This would not occur if you use ‘cold burning’ of hydrogen in a fuel-cell. But this would increase weight and complexity. I’m not aware of any viable alternative, to the fuel-cell powered hydrogen airplane, to eliminate NOx exhaust.

      • Using the cryogenic cooling capacity of hydrogen could be used to separate out the nitrogen. This was used in the Martin Marietta LACE “Liquid Air Cycle Engine” an air breathing rocket for a single stage to orbit vehicle. Exhaust gas recirculation would Reduce Nitrogen. Adding a super critical carbon dioxide closed cycle exhaust gas system to recover energy would improved efficiency and lower fuel burn. Micro-channel heat exchangers are getting very small. Super critical C02 turbines are 7 times smaller than steam turbines.

    • Just a note, the nox has been traced by radioisotope analysis to be coming from fertiliser use, not aviation, cars or diesels. An issue yes but also a degree of noise and hype.

  11. Lots of research on cathalysts to reduce the energy required for hydrolysis, Stanford U is one that reports some success. Hydrogen means requirements on materials that can be brittle from hydrogen diffusion into the material, High Stength Steels is one of them.
    If you burn hydrogen+oxygen in combustion you have a very quick burning and hot flame and I don’t know how much NOX is produced. Using fuel cells you aviod NOX and get higher efficiency than a gas turbine combustor+turbine but the Power per lb is limited, so it might get into a mix of wing mounted gas turbines and a APU/aft mounted boundary layer fan driven by fuel cells. The Cold LH2 could be used to cool the Engine compressor air increasing its effeiciency and become H2 gas before it gets into the burner.

  12. One issue with hydrogen production is its efficiency. Electrolysis followed by liquefaction is about 57% efficient due to the large costs of liquefaction. That is a lot of bird and bat killing wind turbines and bird frying solar concentrator plants need to be built.

    Granted the latent heat of liquefaction can be used to operate cryogenic or superconduct equipment on an aircraft but I suspect it can be used to precool the air of an engine core to just above the pinch point of air as it is in the SABRE engine thereby reducing compressor size. (Factor of 4 in sabre).

    My own belief is that a technology called PtL “Power to Liquids” that creates a carbon neutral synthetic hydrocarbon jet fuel. It involves extracting C02 from the atmosphere, so called DAC “direct air capture” and combining it hydrogen obtained from electrolysis. This process is ready.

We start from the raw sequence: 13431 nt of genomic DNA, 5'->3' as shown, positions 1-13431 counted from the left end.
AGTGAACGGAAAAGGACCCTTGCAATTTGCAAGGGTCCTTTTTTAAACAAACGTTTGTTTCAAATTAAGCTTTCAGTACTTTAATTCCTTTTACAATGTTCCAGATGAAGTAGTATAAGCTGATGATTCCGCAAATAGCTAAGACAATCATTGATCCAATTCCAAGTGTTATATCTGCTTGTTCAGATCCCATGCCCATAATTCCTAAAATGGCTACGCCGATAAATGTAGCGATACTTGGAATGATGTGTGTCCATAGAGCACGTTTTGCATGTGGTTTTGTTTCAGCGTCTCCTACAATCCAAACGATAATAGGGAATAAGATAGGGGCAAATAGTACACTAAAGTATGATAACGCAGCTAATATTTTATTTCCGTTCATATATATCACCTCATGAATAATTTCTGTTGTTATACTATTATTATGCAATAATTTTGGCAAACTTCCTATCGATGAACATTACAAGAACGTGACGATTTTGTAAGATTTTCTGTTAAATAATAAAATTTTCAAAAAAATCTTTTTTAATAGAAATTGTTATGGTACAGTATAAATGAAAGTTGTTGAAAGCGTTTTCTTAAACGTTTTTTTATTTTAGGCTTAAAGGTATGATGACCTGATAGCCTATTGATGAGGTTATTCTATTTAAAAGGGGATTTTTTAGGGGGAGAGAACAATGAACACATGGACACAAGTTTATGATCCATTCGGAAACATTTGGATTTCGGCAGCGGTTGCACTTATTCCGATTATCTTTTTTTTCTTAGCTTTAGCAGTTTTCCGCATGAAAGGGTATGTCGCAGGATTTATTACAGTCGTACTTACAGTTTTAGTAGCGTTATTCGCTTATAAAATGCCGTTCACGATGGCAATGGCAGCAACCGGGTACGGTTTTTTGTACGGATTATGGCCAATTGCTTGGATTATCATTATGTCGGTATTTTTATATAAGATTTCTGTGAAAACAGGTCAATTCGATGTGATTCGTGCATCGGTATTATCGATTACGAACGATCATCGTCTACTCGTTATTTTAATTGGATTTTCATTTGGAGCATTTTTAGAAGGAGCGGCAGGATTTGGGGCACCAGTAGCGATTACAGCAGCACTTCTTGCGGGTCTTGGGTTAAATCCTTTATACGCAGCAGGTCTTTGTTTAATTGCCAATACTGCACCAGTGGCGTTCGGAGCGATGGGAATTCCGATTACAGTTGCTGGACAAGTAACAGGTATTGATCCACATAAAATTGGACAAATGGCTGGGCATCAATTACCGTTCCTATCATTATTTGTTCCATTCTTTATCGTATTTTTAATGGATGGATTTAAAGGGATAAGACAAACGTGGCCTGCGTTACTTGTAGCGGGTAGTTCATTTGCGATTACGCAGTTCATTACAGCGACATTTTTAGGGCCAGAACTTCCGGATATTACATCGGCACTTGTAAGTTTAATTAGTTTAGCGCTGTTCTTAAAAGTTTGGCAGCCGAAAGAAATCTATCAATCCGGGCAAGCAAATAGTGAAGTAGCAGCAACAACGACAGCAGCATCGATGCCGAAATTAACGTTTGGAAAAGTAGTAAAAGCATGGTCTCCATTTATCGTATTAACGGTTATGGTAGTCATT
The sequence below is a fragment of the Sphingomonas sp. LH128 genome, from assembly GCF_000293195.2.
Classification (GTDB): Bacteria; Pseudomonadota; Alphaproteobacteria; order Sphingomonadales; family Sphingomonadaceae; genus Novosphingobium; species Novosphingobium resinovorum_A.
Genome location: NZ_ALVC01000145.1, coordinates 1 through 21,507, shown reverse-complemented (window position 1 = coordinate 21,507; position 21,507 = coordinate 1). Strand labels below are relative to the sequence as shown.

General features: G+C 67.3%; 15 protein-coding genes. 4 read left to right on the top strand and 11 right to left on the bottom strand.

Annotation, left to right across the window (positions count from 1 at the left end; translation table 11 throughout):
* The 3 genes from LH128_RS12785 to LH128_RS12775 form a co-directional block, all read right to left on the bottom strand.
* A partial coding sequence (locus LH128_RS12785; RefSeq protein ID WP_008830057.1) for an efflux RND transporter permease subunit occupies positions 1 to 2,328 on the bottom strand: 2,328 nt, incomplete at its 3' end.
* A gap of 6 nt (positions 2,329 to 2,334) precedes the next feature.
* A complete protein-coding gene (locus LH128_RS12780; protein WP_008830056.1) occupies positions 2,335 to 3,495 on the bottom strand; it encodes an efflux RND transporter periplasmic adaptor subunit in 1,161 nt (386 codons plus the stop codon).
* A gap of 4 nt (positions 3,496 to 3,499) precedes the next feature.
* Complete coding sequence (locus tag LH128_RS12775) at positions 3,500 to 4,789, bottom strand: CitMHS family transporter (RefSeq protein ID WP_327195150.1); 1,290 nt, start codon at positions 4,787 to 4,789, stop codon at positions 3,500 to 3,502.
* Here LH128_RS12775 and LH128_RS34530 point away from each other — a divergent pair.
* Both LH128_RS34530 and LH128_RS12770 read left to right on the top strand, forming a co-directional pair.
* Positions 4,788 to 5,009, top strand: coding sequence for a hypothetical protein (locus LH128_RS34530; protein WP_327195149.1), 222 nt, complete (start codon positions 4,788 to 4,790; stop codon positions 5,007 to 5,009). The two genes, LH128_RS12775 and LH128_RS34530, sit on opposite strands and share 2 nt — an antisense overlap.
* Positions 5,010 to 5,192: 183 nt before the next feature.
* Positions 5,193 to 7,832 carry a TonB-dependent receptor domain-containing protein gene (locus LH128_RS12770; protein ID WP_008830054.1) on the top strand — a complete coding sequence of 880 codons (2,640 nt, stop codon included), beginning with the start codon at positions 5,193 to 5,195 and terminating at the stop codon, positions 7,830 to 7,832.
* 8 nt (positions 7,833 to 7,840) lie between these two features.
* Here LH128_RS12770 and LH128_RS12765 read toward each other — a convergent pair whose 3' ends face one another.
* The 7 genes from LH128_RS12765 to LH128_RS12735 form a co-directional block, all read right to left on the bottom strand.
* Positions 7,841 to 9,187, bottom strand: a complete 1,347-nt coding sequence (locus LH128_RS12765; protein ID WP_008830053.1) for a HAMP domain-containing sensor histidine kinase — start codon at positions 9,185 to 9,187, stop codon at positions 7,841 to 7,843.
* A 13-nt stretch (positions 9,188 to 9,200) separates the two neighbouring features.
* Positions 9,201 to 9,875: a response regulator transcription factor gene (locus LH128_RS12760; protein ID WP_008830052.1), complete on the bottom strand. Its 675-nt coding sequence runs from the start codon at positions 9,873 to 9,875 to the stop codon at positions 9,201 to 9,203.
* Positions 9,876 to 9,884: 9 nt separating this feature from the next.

It is already happening: In Iceland the George Olah CO2 to Renewable Methanol Plant, Reykjanes is producing 5000 tons of methanol per year since 2012 using geothermal power that could be converted to 3000 tons of jet fuel via ZSM5 catalyst. Nordic Blue Crude AS will build the worlds first commercial Power-to-Liquid jetfuel plant at Herøya, Porsgrunn, Norway. 20MW of hydro power will produce 8000 tons of jet fuel per year. There are other plants in the world including US.

    • Concentrating solar power does not fry any birds. Check the research on aviary mortality due to concentrated solar power by Cliff Ho at Sandia Labs.

      PV panels do not concentrate sunlight so no frying possible even if you wanted to (except eggs which fry just fint on the top surface a good day).

        There is more footage if you care to look.

        Wind turbines are also destructive to raptors which are attracted to the motion and wind. I’ve heard of a bat kill of a million and a bird kill of half that in the US alone. Possibly an exaggeration but it’s certainly happening.

        Individual concentrator dishes could possibly be enclosed in glass or mesh.

        The industry is now worth trillions and expect it to put out “public relations”

  13. Burning hydrogen in turbofan engines is a big waste of its potential I think.

    Using hydrogen fuel cells to power electric propulsion systems is a way more efficient use for it.

  14. Liquid Hydrogen… Think Space Shuttle Challenger explosion.